The two-day strike by 2,900 members of the Unite union is being carried out by staff who have been recruited by the airline since 2011, and are paid what the union has described as “poverty wages”, the BBC said.
In an online statement posted on January 6, British Airways insisted that all flights to and from London Gatwick and London City would operate as normal, and that “the vast majority of flights to and from London Heathrow would operate as normal”.
It added: “As part of our contingency plan, we will be merging a very small number of flights to and from Heathrow. This will mean some customers will travel slightly earlier or later in the day than their original booking. Customers affected are being contacted with the options available for them.
“If you are flying on either of those two days and want to check your travel plans please continue to use”.
Spokesperson for Unite Oliver Richardson, said: "The ’mixed fleet’ cabin crew are at breaking point over pay levels which are forcing many of them to take a second job or turn up to work unfit to fly.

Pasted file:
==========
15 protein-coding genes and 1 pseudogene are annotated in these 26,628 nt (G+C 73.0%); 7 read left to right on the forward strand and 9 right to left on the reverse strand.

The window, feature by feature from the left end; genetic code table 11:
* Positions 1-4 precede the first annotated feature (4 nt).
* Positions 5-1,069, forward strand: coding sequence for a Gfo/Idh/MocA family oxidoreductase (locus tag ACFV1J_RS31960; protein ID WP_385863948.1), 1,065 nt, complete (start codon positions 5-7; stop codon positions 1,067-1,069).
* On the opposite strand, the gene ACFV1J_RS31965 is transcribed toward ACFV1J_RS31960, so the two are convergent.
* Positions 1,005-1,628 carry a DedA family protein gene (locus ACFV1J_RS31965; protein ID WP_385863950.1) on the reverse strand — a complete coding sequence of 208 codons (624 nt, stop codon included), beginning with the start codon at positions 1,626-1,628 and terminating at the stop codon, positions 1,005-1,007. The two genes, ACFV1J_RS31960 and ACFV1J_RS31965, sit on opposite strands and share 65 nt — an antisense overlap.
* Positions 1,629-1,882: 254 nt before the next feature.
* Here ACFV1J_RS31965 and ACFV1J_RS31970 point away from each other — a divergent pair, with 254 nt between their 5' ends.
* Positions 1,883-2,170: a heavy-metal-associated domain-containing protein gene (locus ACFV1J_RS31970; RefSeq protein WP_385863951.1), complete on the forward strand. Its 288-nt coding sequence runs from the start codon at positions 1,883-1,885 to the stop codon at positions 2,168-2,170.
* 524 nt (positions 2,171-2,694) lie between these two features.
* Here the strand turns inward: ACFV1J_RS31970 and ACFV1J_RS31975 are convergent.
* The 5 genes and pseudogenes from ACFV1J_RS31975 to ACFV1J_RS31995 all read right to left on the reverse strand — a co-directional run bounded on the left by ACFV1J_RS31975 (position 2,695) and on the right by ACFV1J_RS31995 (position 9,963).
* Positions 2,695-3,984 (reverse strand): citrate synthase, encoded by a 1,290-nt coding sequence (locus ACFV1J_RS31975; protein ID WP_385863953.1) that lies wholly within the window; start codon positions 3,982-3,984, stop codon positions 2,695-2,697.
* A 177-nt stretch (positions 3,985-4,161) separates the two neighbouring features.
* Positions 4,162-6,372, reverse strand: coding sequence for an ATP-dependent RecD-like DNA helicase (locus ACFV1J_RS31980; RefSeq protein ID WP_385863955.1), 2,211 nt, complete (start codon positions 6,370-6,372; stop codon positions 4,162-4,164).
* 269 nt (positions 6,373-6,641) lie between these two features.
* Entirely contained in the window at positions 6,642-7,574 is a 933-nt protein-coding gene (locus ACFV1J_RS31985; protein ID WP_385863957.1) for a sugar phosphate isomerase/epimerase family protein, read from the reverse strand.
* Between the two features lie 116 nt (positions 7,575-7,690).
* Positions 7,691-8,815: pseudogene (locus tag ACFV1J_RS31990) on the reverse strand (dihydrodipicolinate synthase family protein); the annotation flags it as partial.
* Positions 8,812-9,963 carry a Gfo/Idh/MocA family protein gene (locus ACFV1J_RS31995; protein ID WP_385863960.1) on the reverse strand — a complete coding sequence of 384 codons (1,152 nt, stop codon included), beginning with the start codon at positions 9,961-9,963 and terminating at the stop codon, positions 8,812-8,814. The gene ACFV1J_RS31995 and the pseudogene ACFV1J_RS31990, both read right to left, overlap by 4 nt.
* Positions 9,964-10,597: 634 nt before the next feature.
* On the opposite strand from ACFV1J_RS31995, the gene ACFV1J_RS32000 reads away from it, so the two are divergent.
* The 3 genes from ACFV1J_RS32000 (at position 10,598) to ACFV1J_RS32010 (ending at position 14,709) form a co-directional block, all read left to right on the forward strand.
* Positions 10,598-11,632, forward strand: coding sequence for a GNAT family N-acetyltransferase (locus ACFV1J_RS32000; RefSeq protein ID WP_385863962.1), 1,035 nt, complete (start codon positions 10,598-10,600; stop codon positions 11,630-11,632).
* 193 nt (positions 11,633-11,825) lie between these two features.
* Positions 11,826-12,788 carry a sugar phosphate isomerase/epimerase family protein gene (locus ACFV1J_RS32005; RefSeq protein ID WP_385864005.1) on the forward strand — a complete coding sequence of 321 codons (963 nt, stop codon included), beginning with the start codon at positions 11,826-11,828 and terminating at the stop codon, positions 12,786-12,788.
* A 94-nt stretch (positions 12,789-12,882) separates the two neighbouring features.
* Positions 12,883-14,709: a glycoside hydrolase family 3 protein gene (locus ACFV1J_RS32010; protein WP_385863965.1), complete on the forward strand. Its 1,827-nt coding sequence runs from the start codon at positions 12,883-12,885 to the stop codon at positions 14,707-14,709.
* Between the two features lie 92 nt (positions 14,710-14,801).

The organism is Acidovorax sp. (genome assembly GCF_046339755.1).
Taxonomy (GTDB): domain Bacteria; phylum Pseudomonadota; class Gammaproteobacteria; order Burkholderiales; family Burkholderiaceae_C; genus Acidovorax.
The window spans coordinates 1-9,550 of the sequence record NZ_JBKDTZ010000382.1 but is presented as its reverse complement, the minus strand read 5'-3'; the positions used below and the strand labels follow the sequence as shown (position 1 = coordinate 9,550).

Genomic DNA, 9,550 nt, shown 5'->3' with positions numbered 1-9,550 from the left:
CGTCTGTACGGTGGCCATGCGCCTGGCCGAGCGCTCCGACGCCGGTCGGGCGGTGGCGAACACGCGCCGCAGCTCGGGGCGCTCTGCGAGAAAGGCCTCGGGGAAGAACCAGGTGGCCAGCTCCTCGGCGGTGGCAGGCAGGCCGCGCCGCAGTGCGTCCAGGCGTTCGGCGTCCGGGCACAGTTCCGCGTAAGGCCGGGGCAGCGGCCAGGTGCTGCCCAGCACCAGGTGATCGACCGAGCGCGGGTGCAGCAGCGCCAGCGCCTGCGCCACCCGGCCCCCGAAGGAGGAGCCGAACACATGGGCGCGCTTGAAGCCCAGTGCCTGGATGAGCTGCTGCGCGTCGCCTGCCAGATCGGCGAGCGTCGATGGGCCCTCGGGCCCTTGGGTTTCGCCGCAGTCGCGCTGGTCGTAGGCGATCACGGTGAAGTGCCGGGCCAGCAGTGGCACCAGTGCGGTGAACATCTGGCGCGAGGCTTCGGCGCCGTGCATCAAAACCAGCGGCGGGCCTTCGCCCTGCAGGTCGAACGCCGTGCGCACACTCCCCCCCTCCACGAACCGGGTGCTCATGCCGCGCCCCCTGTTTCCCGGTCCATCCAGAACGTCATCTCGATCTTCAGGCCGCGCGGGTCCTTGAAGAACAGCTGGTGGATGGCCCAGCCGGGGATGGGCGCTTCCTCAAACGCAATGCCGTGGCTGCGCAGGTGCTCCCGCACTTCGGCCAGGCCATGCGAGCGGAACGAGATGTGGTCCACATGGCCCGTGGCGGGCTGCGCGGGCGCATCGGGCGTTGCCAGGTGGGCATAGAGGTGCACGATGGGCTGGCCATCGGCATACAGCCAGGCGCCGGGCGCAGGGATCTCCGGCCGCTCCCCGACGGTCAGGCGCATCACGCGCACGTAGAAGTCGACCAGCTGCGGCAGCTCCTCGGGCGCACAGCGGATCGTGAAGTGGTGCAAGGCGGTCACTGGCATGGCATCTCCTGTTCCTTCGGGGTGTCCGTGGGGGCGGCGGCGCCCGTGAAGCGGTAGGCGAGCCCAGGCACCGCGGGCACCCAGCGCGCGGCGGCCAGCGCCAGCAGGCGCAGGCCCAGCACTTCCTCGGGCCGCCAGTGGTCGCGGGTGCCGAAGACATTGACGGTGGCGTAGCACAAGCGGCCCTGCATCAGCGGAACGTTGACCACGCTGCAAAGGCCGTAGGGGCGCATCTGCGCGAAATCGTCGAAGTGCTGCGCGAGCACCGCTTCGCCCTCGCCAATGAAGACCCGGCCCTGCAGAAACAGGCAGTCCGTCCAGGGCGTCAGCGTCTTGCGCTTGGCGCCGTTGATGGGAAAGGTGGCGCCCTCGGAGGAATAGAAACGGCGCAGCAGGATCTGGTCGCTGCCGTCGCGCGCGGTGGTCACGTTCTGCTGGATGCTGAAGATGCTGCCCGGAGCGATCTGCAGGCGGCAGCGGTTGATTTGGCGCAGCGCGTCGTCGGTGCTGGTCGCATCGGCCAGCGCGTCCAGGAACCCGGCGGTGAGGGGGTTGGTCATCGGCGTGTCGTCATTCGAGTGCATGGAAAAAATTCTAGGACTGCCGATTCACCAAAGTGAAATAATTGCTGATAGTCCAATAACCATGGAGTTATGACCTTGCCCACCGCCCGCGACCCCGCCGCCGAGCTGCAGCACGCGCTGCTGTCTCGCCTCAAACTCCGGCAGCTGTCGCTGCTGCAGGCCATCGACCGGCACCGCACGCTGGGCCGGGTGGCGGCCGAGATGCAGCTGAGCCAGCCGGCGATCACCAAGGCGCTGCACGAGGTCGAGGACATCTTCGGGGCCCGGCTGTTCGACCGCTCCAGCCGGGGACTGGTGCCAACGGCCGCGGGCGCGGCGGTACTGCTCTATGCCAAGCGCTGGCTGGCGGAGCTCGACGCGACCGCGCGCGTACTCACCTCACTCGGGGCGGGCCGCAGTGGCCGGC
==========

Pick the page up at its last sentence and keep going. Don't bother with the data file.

"With the parent company of British Airways forecasting annual profits in the region of £2.3billion, it’s clear that the UK’s national carrier can pay the people who keep us safe while we fly, a decent wage," he added.
A proposed 2% pay rise in the first year and 2.5% in the second and third years was rejected 7-1 by Unite members just before Christmas. The union said the increase would have left staff with only £20 a month better after tax.
The airline has reportedly refused to increase its pay offer further.
Unite insists that despite the airline advertising that the mixed fleet staff are paid between £21,000 and £25,000 per year, the earnings in reality are much lower, beginning at just over £12,000, with £3 an hour flying pay to cover expenses such as food.
BA has disputed this, insisting that in reality the full-time mixed fleet earn more than £21,000.